"Closure" with long term patients

  1. Hi,

    I am a nursing student in my final semester and am interested in the topic of nurses getting "closure" for lack of a better term with their patients that they have cared for on a long term basis. I am performing my clinical hours in an antepartum setting and many nurses have stated that it's difficult or frustrating to care for their patients for many months and then to have them disappear into L&D and not know what their patient's (mom & baby) outcomes are. It's my understanding that privacy issues prevent further communication upon patient transfers out of the unit. I am putting together a discussion topic for my clinical conference & was hoping to get some feedback from nurses who face this or similar issues in their workplace and how it may effect morale. I cannot seem to find any research in the literature either so am limited to the input from the nurses in the unit I am working in.

    Thanks for your input!
  2. Visit Kytrejela profile page

    About Kytrejela

    Joined: Feb '07; Posts: 2


  3. by   AliRae
    Quote from Kytrejela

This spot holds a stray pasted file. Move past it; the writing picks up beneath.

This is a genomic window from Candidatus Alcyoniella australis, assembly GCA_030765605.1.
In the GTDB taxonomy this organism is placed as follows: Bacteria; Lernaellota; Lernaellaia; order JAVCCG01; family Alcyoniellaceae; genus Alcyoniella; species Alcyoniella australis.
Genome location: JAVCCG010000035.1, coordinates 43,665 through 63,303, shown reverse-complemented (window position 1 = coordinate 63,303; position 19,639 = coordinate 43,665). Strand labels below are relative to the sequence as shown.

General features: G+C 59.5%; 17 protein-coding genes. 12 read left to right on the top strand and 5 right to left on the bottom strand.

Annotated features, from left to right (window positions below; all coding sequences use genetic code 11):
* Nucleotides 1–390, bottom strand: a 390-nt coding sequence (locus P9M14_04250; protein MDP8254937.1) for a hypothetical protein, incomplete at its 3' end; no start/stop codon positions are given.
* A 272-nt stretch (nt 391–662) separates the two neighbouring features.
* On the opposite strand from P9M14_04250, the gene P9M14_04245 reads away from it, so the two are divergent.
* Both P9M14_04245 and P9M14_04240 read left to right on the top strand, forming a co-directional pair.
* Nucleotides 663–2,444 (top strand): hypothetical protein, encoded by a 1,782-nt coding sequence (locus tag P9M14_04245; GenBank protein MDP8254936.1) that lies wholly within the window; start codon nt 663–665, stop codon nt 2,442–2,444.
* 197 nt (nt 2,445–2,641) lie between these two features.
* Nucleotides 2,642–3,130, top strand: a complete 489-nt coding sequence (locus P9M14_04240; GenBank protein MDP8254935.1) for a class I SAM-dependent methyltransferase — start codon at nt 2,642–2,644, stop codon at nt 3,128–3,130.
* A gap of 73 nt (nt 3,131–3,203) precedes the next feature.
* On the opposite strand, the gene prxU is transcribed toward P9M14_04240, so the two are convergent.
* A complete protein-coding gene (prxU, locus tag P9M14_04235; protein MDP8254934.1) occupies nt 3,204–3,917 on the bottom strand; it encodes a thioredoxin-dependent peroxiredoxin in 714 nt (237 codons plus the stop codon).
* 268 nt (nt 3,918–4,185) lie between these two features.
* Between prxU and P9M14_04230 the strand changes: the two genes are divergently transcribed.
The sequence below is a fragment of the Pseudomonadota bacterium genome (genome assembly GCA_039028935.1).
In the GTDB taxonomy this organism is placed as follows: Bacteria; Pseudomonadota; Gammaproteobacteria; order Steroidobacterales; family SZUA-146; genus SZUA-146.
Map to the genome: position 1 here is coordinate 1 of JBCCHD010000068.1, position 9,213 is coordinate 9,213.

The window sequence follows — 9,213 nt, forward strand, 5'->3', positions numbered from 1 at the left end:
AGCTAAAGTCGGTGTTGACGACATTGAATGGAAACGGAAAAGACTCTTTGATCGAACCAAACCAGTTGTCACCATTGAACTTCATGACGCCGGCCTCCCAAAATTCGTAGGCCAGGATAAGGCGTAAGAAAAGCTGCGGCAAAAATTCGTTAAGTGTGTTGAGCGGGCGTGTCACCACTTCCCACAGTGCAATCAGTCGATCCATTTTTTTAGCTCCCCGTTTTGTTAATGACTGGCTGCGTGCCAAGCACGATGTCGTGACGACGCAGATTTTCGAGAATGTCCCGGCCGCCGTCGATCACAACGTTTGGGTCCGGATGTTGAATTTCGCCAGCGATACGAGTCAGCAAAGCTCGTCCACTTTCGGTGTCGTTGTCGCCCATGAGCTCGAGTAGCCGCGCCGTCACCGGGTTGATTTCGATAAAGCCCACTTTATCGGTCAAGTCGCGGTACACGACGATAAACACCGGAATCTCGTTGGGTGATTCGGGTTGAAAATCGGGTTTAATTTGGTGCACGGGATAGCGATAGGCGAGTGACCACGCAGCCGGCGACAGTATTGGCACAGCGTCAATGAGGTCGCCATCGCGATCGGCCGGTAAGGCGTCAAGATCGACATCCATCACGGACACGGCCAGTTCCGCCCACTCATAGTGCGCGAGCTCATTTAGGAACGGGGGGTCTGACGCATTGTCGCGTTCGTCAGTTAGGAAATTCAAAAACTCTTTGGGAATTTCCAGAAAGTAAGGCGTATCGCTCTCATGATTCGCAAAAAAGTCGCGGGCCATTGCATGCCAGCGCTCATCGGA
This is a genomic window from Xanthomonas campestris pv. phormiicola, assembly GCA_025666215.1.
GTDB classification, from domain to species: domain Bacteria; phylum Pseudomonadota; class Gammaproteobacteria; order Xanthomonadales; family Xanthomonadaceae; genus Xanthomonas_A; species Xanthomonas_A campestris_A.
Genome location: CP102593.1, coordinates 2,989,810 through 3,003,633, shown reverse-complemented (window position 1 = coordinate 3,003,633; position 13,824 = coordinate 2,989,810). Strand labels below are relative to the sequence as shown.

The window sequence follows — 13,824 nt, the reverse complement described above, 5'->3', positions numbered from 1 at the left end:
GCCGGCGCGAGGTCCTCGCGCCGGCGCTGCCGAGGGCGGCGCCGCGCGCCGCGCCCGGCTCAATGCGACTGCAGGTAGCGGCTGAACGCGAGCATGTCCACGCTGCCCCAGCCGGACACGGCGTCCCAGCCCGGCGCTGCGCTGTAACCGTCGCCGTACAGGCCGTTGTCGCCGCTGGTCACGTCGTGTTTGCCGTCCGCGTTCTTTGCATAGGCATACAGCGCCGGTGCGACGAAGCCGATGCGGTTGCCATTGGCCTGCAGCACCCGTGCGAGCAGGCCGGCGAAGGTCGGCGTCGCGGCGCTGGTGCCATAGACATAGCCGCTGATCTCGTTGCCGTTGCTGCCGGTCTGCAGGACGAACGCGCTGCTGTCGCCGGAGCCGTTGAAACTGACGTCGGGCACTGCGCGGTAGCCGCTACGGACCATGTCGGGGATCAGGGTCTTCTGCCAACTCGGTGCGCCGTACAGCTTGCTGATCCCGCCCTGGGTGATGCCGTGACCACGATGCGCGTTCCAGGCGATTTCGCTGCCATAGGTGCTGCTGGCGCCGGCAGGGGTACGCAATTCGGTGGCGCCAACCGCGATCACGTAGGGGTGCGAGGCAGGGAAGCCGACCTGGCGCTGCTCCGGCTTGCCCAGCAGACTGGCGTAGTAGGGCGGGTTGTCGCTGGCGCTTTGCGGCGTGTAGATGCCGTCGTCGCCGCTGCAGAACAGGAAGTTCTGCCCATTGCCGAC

It's my understanding that privacy issues prevent further communication upon patient transfers out of the unit.
    I work PICU, and we'll have patients come in as traumas and stay with us for a few weeks (or longer, depending on the situation...). When they leave us, they'll usually go to the floor for a while before going home or to rehab. There's nothing in our policies that states that once they're off our floor they're "inaccesible" to us. In fact, just yesterday I had a floor nurse call me up and suggest something she had thought of in the care of a kid I had. We frequently go to the floor to visit kids we had been involved with, and the same is true for floor nurses coming up to us. It happens especially with NICU babies who have "graduated" to the PICU ... their primaries will always come a-visiting. We welcome it, because often they know things about the kid that help us care for them better.

    In fact, I was recently in a situation where I had really bonded with a baby we had for 6 months. When he went to a rehab hospital, I called them up and got them to check with the baby's dad and used to go visit him there.

    Maybe it's a peds thing, all this love and visiting, but it definitely happens in our hospital. Not to say that we go and look up labs or rifle through charts, but we definitely stop by for visits after they've left us.
  4. by   jill48
    For me, closure is after I get all of the family members there to say their goodbyes and then I can say, "It's okay now. Don't be scared. You can go if you want." And then hold their hand or brush their bangs from their face. Great, here come the tears.
  5. by   Kytrejela
    Thanks for your input. I appreciate it. It will help with getting my post-conference discussion organized and I'll have more viewpoints to offer.